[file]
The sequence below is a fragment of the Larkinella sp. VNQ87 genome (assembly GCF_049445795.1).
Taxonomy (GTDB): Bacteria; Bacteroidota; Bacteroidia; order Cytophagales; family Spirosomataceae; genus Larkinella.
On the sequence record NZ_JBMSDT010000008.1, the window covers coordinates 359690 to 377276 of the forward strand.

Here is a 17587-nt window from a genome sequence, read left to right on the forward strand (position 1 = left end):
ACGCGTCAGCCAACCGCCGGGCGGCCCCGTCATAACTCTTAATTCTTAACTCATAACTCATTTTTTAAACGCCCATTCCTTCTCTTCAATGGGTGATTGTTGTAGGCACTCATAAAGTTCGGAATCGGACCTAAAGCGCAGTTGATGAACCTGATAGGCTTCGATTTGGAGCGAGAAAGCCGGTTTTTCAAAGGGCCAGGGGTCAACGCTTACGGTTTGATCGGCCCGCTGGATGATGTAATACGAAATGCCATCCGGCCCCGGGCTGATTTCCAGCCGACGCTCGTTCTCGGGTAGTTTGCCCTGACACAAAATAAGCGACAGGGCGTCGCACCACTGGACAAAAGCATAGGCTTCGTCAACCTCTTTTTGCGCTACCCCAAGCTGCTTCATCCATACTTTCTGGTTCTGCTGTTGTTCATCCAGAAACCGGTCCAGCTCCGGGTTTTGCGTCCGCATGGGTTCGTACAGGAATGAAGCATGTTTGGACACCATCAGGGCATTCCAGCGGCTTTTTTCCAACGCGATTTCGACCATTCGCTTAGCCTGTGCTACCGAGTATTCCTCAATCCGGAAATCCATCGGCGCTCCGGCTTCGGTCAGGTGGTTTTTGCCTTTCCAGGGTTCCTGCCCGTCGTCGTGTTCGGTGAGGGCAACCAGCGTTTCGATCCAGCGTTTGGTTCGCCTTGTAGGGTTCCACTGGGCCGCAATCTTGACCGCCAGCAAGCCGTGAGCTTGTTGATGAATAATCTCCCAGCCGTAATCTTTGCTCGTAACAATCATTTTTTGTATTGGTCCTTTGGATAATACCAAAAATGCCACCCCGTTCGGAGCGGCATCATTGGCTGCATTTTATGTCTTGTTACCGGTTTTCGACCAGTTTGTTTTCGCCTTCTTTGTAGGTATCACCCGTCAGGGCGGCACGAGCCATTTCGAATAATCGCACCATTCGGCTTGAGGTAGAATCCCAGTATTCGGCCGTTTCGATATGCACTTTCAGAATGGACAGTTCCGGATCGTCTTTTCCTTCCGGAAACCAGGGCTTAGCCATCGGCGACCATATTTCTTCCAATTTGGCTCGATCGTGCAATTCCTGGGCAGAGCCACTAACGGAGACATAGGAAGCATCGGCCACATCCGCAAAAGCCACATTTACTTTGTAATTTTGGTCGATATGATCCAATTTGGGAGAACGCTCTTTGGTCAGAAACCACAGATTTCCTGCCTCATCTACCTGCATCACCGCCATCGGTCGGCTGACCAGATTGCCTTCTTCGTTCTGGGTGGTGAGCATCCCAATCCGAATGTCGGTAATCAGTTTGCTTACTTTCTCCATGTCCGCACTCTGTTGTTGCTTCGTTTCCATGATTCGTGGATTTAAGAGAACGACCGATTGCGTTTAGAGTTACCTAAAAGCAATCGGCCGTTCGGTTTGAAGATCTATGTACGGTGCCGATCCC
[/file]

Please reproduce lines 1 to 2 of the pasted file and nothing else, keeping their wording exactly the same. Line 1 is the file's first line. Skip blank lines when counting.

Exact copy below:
The sequence below is a fragment of the Larkinella sp. VNQ87 genome (assembly GCF_049445795.1).
Taxonomy (GTDB): Bacteria; Bacteroidota; Bacteroidia; order Cytophagales; family Spirosomataceae; genus Larkinella.